NC NAACP Statement: NC Senate Votes to Restart Racially Biased Death Penalty



NC NAACP Letterhead



April 4, 2013


For More Information:           Rev. Dr. William J. Barber, II, President, 919-394-8137

                                               Mrs. Amina J. Turner, Executive Director, 919-682-4700

For Media Assistance:            Rob Stephens, Field Secretary, 336-577-9335


Download PDF of Statement


North Carolina NAACP Statement on

Repeal of the Racial Justice Act


NC Senate Votes to Restart Racially Biased Death Penalty


            Forty-five years ago today, the world lost one of its greatest prophetic leaders of the modern age. On April 4, 1968, Rev. Dr. Martin Luther King, Jr. was shot down on the balcony of the Lorraine Motel in Memphis, in the middle of his most ambitious vision to date: the Poor People’s Campaign. Two years ago, on the 43rd anniversary of Dr. King’s brutal murder, the NC General Assembly chose to "honor" his legacy by introducing a bill that gutted the Racial Justice Act of its strongest provisions that attempted to rid racial bias from the application of capital punishment in NC. 


            This General Assembly seems to have a disposition to introducing its most radical and blatantly racist legislation around Dr. King’s last day on earth. The NC Senate’s decision to pass an extreme piece of legislation yesterday is disturbing. They want to simultaneously cut current protections against discrimination under RJA while speeding up and making it easier to kill people.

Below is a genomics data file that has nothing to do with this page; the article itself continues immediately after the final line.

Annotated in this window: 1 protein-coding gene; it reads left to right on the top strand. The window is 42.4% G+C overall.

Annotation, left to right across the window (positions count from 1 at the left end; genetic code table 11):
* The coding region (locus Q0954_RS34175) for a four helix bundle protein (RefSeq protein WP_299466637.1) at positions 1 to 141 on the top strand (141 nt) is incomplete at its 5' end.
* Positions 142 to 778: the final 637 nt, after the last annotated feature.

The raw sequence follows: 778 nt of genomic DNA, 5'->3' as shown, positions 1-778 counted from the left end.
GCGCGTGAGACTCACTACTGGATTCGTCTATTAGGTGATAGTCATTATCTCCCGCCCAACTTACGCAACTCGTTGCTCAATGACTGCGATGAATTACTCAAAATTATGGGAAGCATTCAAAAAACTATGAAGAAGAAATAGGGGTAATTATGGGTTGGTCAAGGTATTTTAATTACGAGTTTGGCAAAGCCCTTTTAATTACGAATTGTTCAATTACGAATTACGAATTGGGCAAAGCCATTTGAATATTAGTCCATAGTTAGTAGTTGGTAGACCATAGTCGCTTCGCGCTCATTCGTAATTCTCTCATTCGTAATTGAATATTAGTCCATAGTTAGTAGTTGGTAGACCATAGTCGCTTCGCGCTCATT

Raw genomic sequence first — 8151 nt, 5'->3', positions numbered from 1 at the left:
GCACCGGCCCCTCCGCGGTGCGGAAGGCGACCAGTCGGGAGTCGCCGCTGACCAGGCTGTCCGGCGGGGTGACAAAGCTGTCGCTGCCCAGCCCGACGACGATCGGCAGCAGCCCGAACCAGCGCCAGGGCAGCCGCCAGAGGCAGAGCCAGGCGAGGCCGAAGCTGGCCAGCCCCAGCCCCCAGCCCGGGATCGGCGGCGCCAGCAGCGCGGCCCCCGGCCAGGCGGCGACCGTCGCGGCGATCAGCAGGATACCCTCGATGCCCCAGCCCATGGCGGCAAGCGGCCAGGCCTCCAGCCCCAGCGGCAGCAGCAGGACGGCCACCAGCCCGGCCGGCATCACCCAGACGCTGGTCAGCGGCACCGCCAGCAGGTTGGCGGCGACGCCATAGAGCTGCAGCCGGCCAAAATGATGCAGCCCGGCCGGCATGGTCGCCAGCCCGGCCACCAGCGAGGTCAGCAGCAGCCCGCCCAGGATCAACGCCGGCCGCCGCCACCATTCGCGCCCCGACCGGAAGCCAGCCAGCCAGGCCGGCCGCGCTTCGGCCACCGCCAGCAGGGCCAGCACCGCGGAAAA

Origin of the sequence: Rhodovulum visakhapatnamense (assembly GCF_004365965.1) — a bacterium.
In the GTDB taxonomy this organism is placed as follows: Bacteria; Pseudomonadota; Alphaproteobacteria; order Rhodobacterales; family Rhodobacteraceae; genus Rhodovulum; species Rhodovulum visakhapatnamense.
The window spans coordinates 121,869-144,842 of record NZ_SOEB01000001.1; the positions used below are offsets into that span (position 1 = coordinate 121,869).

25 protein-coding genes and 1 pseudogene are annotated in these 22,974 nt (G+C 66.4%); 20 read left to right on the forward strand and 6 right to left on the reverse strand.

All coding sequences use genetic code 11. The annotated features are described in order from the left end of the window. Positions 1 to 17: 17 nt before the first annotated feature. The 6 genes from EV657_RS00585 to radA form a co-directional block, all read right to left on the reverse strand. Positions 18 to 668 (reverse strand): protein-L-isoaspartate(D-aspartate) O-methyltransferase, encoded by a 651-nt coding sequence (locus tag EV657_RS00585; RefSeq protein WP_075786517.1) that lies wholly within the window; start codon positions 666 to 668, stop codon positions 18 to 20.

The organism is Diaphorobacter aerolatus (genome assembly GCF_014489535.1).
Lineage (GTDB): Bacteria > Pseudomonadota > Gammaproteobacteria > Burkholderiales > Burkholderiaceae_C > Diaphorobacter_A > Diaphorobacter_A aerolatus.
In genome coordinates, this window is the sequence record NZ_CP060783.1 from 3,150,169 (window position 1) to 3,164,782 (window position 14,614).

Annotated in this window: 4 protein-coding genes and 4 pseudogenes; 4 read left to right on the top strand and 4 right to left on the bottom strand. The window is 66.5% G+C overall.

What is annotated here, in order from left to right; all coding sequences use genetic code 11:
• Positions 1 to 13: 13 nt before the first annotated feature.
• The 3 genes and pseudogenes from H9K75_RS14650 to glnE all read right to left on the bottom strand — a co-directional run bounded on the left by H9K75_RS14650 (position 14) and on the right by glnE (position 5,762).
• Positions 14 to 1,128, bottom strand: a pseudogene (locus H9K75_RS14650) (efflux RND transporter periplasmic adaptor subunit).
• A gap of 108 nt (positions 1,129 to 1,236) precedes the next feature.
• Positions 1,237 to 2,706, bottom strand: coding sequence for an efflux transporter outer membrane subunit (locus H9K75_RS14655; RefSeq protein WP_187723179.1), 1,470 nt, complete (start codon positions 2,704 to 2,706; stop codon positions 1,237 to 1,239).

The language used by the proponents of the legislation is equally disturbing and should offend all people of conscience. For Sen. Thom Goolsby to question the character of one of North Carolina’s heroes Darryl Hunt reveals a mean spirit muddying his mindset. Darryl Hunt spent 19 years in prison for a rape and murder he did not commit because of a criminal justice system deeply poisoned with the same racial bias targeted by the RJA. If it were not for the vote of one juror, Darryl Hunt would have been put to death, and not be able to stand and fight for justice today.


            And it is hard to fathom how an elected official, Senator Wesley Meredith, is so seemingly bound to a divisive ideology that he can repeatedly refer to Judge Gregory Weeks as the "minority judge."


            This rhetoric would not be so concerning unless it directly influenced legislation tied to a regressive ideology trying to return North Carolina to the days when African Americans were treated as less than human, and treated attacks on their bodies and humanity as natural and acceptable in our society.


Five Reasons Legislators Should Reject New Efforts to Repeal the Racial Justice Act


1) The Racial Justice Act was passed with the support of proponents and opponents of the death penalty. All agreed that racial bias has no place in the application of the ultimate punishment of death.


2) Support for the Racial Justice Act is not an endorsement of violence or a sign that anyone is "soft on crime." Criminal justice enforcement is only strengthened when the system confronts racial bias directly and attempts to rid it from its practices.